The uniformity and rigid adherence to the Catholic Church, and its various forms of debauchery in the 16th century, spawned the idea that such an entity was not truly needed. To that extent, the author proves that the individualistic component of Protestantism is the commonality between its many scions, as in this religion “the individual’s relationship with God is direct” (McGrath, p. 44). And although the author spends a substantial amount of time chronicling several different varieties of Protestantism and some of the more notable and lesser known figures who have helped to extend its principles in defense of this central premise (such as Martin Bucer and John Calvin), the very nature of this historical accounting does not allow him to do so with a depth of analysis that would truly benefit his thesis. Unfortunately, Christianity’s Dangerous Idea: The Protestant Revolution: A History from the Twenty-First Century to the Sixteenth “often sacrifices depth and focus for breadth and span”
People turned to the church for guidance, if the pope was of strong character the leadership of the church was the law but if the pope was weak or lost control leadership was in the hands of the current emperor which meant whatever group had the ruler’s ear at any given minute influenced the course of events. This continued from Constantine (324-337) in the west through Arcadus (395-408) in the east. Christianity became the authorized government belief of Rome in 391 however it certainly did not begin or end there as nonspiritual and religious groups seeking supremacy and status for themselves over others to the disadvantage of God’s people. This is still true today with the church and state especially during this election year. Mitt Romney if a member of The Church of Jesus Christ of Latter-day Saints and Barack Obama is either a Christian or Muslim depending on who you ask, both men want the power and both men have used religion as a stepping stone and a political platform.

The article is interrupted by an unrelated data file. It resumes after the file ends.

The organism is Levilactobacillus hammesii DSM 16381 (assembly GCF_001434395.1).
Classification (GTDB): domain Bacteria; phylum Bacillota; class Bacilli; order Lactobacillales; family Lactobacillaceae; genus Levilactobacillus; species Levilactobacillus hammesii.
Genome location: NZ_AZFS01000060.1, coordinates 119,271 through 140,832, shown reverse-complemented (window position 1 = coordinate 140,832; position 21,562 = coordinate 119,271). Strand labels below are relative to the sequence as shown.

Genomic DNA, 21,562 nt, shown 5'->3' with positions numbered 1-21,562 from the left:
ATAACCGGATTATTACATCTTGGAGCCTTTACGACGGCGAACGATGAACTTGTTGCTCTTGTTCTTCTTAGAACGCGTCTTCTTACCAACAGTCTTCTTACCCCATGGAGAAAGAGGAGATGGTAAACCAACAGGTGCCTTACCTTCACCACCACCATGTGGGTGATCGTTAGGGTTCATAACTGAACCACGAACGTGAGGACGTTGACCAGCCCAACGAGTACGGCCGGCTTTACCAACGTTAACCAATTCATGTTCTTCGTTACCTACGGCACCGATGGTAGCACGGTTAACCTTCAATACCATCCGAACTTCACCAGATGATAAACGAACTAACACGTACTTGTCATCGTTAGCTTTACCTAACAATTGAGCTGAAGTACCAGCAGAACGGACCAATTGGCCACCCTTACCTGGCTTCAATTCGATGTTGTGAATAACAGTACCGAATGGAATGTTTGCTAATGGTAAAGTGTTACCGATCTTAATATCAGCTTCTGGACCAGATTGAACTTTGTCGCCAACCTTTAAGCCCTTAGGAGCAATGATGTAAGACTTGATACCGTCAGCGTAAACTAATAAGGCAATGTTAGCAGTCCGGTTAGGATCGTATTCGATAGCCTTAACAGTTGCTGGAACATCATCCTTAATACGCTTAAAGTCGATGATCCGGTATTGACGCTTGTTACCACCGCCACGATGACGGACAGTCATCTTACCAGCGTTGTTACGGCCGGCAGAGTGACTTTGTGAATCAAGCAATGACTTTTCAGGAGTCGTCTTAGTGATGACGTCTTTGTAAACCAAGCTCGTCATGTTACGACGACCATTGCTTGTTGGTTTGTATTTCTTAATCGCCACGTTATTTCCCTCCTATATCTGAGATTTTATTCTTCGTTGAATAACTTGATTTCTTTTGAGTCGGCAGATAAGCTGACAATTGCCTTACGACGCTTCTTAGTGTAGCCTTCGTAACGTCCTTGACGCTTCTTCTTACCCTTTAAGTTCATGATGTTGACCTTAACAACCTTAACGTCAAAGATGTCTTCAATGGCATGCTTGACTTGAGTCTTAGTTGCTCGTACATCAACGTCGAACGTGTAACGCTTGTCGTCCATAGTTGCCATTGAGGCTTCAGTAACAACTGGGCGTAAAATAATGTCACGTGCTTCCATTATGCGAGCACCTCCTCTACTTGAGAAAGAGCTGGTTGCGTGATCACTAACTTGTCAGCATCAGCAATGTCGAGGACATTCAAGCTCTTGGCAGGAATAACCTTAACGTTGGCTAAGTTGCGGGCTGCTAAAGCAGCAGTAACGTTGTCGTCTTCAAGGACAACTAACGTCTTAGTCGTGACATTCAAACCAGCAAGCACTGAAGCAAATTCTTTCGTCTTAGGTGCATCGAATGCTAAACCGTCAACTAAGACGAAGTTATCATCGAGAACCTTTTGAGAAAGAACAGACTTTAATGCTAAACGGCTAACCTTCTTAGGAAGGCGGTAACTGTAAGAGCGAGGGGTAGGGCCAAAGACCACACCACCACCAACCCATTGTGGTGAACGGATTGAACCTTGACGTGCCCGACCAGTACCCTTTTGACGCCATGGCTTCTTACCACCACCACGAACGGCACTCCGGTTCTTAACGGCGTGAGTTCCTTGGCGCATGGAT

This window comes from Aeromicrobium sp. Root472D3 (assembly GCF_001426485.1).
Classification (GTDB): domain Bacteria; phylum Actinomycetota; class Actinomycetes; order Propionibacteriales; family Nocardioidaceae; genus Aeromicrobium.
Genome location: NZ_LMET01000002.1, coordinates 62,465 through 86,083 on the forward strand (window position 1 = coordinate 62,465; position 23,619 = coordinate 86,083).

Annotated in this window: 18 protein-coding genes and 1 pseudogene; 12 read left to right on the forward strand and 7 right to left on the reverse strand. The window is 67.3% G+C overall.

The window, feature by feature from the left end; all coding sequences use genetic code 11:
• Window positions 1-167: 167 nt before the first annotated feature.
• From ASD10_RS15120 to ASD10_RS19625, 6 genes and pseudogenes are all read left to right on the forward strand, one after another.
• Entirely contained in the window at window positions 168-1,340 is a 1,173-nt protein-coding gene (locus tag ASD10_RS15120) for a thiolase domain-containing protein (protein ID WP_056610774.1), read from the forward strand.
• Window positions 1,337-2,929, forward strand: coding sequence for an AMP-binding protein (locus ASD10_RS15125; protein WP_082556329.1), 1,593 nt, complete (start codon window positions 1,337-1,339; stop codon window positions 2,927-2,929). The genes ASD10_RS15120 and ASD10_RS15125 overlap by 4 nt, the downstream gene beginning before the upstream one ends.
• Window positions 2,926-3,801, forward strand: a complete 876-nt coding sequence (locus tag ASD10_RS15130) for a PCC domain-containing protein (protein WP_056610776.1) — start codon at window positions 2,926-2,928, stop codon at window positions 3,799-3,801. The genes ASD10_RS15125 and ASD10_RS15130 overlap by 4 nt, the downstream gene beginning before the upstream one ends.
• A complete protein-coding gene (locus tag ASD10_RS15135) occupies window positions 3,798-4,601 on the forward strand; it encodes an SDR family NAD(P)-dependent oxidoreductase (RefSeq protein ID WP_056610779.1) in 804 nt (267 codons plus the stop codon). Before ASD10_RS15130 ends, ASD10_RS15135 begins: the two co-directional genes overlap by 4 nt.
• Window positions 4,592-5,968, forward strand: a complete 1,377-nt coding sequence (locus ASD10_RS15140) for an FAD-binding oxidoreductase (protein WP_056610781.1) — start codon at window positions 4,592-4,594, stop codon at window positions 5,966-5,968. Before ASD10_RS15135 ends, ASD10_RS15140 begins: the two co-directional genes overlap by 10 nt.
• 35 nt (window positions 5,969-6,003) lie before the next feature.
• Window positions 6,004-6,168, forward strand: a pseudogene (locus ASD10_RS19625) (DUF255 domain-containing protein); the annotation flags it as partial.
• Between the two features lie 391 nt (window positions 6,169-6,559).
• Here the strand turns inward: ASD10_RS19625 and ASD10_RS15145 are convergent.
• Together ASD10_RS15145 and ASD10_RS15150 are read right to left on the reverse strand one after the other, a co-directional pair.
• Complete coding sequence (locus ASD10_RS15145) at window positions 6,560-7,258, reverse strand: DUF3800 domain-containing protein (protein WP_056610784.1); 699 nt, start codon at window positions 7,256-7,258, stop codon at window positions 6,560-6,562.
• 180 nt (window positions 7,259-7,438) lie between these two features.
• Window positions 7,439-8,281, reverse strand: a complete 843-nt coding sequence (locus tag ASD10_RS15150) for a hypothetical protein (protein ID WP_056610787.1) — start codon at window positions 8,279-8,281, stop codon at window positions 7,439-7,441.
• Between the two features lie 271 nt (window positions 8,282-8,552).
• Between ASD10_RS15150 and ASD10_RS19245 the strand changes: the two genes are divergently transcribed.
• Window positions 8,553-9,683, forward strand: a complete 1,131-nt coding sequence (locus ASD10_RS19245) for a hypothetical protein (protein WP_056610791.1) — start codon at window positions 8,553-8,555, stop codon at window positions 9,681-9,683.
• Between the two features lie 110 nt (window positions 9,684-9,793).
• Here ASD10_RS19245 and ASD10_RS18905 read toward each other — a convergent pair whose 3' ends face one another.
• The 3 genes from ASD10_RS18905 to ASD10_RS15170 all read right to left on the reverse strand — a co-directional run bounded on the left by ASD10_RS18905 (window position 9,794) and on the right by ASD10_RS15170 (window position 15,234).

Traditional society within the Middle Ages and Renaissance were very hectic in comparison to the time period after the Enlightenment. This is mainly because, during the Middle ages and Renaissance The Church had the most control over the people and government, Religion played a huge role in everyday life and the only religion that existed was the Catholic religion. For different crimes committed, there were multiple unjust and inconsistent punishments, also people did not have equal human rights. However, after a while philosophes began to produce these Enlightenment ideas which state that all people should be treated equally, have more say in government, have more rights, and have equal punishments according to the crime committed. Enlightenment ideas
Rome’s emperors contradicted each other many times in history, not the least of which on the topic of Christianity. ``Some of the Roman emperors persecuted the Christians and murdered them but then Constantine came around and adopted it as Rome’s religion`` (Source: Oxford dictionary of the Christian Church). The way the different emperors of Rome jumped between religions made their citizens have less faith in them and not letting the citizens not know what to belief in destroyed unity in Rome. The adoption of Christianity disconnected the falling Western Roman Empire further from the thriving Byzantine Empire (Source: history-world.org/churchseperate.htm). This is significant because the Romans could have learned a lot from the Byzantine.
Most of the teachings of the Roman Catholic Church were dogma that could not be challenged or refused by Christians of the middle ages. And as it were, those teachings which forced down the throats of the people. Between 1170 and 1498 AD the glimpse of religious light began to shoot over the age, foretokens of the coming of the reformation. Before these tokens the papacy office became more involved in politics, they claimed to be more superior to the kings. The major concern was money in the Roman Catholic Church.